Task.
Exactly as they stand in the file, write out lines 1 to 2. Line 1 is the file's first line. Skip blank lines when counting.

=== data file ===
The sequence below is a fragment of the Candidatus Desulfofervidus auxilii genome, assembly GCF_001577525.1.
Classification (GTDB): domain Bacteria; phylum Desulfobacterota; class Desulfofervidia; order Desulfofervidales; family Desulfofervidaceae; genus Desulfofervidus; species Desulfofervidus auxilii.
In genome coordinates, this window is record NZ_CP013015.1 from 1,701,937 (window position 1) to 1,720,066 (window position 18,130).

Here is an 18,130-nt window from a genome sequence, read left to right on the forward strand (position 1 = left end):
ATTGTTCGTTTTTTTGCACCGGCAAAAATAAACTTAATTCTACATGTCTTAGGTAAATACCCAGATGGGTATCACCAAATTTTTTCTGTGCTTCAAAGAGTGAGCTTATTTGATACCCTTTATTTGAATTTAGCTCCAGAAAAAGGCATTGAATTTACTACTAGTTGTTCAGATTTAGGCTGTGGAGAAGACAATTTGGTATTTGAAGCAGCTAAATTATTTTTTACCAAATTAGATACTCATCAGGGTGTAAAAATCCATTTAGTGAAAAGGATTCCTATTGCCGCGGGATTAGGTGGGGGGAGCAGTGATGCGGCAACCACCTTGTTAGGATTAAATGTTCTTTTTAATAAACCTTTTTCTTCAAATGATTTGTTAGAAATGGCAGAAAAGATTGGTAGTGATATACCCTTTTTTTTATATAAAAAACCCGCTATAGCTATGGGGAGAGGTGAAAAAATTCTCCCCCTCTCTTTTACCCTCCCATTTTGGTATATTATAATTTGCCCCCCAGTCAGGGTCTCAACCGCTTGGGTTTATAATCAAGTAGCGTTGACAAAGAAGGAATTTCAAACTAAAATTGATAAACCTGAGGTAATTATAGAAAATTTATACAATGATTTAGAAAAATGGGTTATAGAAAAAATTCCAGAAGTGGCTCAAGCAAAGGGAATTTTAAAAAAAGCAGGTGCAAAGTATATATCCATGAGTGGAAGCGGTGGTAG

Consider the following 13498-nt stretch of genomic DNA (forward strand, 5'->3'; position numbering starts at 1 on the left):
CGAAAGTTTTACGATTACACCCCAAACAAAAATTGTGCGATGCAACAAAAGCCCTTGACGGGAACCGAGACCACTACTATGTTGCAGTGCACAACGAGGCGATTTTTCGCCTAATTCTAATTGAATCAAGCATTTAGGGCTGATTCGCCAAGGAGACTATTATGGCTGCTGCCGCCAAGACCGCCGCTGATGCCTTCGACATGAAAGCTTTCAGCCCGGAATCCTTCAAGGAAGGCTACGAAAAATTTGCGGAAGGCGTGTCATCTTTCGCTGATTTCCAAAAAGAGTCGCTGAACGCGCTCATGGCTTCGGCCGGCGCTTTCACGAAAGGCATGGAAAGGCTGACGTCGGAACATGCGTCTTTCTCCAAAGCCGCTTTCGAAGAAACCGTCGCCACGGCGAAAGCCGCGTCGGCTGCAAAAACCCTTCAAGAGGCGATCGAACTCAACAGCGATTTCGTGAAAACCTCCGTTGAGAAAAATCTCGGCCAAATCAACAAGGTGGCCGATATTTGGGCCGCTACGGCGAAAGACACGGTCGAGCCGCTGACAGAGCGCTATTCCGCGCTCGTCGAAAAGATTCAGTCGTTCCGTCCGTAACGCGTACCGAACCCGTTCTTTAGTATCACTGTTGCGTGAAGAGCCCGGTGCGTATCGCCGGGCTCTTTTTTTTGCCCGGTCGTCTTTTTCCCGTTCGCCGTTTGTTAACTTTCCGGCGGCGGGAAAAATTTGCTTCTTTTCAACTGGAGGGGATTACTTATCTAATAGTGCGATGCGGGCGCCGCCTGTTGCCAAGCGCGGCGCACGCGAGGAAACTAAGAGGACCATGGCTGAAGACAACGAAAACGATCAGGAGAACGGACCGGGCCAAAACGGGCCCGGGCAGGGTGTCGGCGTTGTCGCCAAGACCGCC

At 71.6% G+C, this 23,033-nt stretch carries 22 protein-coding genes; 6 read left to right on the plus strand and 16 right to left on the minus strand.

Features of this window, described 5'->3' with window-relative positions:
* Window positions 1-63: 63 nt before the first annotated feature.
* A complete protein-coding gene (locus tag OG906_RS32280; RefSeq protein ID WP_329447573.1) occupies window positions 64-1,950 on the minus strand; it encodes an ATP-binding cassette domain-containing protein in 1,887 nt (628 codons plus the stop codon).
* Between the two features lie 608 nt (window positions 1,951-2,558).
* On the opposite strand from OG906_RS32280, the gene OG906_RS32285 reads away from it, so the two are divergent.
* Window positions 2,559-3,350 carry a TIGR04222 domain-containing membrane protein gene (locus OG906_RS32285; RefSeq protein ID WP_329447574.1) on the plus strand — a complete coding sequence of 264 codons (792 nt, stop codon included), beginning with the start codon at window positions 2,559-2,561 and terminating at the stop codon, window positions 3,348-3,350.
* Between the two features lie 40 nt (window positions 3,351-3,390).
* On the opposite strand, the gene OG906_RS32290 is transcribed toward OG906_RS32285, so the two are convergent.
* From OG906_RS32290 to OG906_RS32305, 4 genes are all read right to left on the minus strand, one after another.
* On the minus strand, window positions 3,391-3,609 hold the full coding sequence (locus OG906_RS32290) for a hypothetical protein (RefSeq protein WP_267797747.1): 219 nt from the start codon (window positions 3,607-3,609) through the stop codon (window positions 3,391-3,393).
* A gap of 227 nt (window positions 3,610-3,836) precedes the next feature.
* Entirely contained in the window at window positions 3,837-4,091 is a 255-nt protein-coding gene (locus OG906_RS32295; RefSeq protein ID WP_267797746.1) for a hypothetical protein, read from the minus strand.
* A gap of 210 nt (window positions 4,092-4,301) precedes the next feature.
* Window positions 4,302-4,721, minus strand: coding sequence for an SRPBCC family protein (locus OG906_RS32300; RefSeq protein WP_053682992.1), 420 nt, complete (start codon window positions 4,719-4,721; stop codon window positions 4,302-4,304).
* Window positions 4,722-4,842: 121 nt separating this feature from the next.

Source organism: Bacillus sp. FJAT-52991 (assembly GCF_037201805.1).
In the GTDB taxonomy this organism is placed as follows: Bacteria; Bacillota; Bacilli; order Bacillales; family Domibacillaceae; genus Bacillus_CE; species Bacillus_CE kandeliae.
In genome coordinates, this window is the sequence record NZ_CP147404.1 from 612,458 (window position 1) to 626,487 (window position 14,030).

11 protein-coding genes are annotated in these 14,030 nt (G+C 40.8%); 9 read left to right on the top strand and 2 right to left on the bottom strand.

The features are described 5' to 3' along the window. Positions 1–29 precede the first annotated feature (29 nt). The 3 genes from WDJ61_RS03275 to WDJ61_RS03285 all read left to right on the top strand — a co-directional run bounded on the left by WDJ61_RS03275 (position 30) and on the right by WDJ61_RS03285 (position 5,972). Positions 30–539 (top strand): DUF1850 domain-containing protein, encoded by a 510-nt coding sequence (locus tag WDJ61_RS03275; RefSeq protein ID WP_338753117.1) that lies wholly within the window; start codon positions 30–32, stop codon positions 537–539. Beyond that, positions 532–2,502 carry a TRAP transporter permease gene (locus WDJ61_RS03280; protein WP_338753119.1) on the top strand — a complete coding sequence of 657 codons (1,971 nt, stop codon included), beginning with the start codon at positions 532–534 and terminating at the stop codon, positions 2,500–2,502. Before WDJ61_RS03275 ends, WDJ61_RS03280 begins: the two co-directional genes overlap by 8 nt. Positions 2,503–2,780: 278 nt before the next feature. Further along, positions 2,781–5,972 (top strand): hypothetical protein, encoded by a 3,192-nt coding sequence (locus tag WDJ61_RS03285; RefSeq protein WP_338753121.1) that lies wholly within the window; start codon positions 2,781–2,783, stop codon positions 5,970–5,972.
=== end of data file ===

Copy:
The sequence below is a fragment of the Candidatus Desulfofervidus auxilii genome, assembly GCF_001577525.1.
Classification (GTDB): domain Bacteria; phylum Desulfobacterota; class Desulfofervidia; order Desulfofervidales; family Desulfofervidaceae; genus Desulfofervidus; species Desulfofervidus auxilii.